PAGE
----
Boyett said an open theater on Broadway accelerated plans before crucial creative decisions could be made. And he was unable to raise the funds for a lavish show that had a budget of $13-14 million at the time.
He brushed off the fact that Ambrose’s casting was the problem, while agreeing that it was part of what was holding investors back. “Some people were holding back because they thought it was a big budget,” Boyett said. “And some people do such an amazing job casting a role the first time around that it’s hard to think they’ll ever be replaced.”
In a 2018 interview, Ambrose remembers the shock. “We were two weeks away from rehearsal,” she said. “Obviously it was a disappointment, but as an actor, really, really, it’s easy going. These things, they come together and they fall apart all the time.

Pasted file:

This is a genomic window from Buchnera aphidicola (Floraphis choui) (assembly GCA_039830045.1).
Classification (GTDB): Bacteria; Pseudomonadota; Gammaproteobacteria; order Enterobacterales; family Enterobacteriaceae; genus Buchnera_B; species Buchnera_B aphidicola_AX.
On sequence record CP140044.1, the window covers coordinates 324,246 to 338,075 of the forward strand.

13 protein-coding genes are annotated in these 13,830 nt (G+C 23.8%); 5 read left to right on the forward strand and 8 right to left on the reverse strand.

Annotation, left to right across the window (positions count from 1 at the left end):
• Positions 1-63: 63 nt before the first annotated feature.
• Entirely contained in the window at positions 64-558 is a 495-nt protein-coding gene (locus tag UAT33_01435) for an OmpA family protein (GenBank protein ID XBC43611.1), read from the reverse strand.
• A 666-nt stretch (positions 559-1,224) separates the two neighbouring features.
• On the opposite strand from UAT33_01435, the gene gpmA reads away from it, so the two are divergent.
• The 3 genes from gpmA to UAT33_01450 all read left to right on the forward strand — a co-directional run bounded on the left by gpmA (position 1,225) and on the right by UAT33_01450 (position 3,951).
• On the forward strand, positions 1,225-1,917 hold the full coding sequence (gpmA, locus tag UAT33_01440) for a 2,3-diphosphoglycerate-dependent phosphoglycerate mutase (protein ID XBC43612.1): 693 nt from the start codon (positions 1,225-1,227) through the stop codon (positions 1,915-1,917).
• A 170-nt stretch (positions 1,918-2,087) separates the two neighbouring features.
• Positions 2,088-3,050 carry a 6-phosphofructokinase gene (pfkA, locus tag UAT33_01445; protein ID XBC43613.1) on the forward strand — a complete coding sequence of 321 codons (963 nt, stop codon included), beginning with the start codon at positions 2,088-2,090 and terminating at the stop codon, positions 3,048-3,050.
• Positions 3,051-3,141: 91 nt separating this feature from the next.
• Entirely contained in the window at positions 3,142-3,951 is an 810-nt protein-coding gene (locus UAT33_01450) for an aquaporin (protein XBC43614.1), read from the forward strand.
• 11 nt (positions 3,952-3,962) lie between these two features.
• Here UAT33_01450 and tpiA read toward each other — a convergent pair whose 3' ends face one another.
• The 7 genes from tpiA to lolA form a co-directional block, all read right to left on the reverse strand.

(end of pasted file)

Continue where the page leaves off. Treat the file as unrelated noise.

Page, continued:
Fairly true. And that year, Ambrose got a shot at another classic plum role, playing Eliza Doolittle in “My Fair Lady” for the Lincoln Center Theater.
She was nominated for a Tony Award. Bartlett Sher was its manager.
Sonia Friedman, now a powerhouse producer in London and New York, learned to appreciate “Funny Girl” by hearing her older sister, Maria Friedman, perform “Don’t Rain on My Parade” in concert.
She made her first rights plea in the late 1990s, she said, offering a “clean” version, for British audiences, that would put the story, not the spectacle, front and center – and would be a vehicle for Maria, then a London theater star.
“It looked like it might happen,” Friedman said, “and then Maria got pregnant. She moved on, I moved on.